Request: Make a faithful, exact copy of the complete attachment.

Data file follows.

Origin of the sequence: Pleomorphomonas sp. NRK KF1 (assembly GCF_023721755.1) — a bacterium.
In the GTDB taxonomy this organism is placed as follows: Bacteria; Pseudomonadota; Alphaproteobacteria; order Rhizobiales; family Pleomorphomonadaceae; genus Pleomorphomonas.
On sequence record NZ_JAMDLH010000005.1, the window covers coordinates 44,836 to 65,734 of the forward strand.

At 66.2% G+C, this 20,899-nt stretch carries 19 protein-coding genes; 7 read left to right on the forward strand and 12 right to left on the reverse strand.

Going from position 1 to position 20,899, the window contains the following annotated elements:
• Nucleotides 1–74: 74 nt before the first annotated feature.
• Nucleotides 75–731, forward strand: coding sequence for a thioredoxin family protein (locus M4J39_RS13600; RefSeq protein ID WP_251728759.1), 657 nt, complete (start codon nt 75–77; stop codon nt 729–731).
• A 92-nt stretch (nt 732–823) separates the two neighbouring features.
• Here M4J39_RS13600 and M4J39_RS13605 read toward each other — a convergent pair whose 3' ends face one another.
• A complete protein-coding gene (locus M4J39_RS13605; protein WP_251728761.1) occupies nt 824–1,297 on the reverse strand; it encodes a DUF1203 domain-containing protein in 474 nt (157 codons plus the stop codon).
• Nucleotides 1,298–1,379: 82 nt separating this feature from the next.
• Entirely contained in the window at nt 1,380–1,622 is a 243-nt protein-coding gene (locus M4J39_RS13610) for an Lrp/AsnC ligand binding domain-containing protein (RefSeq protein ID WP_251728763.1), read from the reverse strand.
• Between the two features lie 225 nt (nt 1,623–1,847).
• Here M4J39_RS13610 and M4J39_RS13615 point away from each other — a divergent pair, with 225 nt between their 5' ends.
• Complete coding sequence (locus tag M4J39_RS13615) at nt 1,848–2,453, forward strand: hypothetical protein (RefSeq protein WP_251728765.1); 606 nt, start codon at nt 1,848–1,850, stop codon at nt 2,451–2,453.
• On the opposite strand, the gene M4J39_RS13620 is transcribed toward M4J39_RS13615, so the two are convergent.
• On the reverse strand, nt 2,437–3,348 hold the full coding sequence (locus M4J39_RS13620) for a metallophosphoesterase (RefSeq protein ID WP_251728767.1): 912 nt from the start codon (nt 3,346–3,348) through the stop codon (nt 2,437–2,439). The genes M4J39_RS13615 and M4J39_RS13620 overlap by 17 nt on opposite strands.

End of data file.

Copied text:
Origin of the sequence: Pleomorphomonas sp. NRK KF1 (assembly GCF_023721755.1) — a bacterium.
In the GTDB taxonomy this organism is placed as follows: Bacteria; Pseudomonadota; Alphaproteobacteria; order Rhizobiales; family Pleomorphomonadaceae; genus Pleomorphomonas.
On sequence record NZ_JAMDLH010000005.1, the window covers coordinates 44,836 to 65,734 of the forward strand.

At 66.2% G+C, this 20,899-nt stretch carries 19 protein-coding genes; 7 read left to right on the forward strand and 12 right to left on the reverse strand.

Going from position 1 to position 20,899, the window contains the following annotated elements:
• Nucleotides 1–74: 74 nt before the first annotated feature.
• Nucleotides 75–731, forward strand: coding sequence for a thioredoxin family protein (locus M4J39_RS13600; RefSeq protein ID WP_251728759.1), 657 nt, complete (start codon nt 75–77; stop codon nt 729–731).
• A 92-nt stretch (nt 732–823) separates the two neighbouring features.
• Here M4J39_RS13600 and M4J39_RS13605 read toward each other — a convergent pair whose 3' ends face one another.
• A complete protein-coding gene (locus M4J39_RS13605; protein WP_251728761.1) occupies nt 824–1,297 on the reverse strand; it encodes a DUF1203 domain-containing protein in 474 nt (157 codons plus the stop codon).
• Nucleotides 1,298–1,379: 82 nt separating this feature from the next.
• Entirely contained in the window at nt 1,380–1,622 is a 243-nt protein-coding gene (locus M4J39_RS13610) for an Lrp/AsnC ligand binding domain-containing protein (RefSeq protein ID WP_251728763.1), read from the reverse strand.
• Between the two features lie 225 nt (nt 1,623–1,847).
• Here M4J39_RS13610 and M4J39_RS13615 point away from each other — a divergent pair, with 225 nt between their 5' ends.
• Complete coding sequence (locus tag M4J39_RS13615) at nt 1,848–2,453, forward strand: hypothetical protein (RefSeq protein WP_251728765.1); 606 nt, start codon at nt 1,848–1,850, stop codon at nt 2,451–2,453.
• On the opposite strand, the gene M4J39_RS13620 is transcribed toward M4J39_RS13615, so the two are convergent.
• On the reverse strand, nt 2,437–3,348 hold the full coding sequence (locus M4J39_RS13620) for a metallophosphoesterase (RefSeq protein ID WP_251728767.1): 912 nt from the start codon (nt 3,346–3,348) through the stop codon (nt 2,437–2,439). The genes M4J39_RS13615 and M4J39_RS13620 overlap by 17 nt on opposite strands.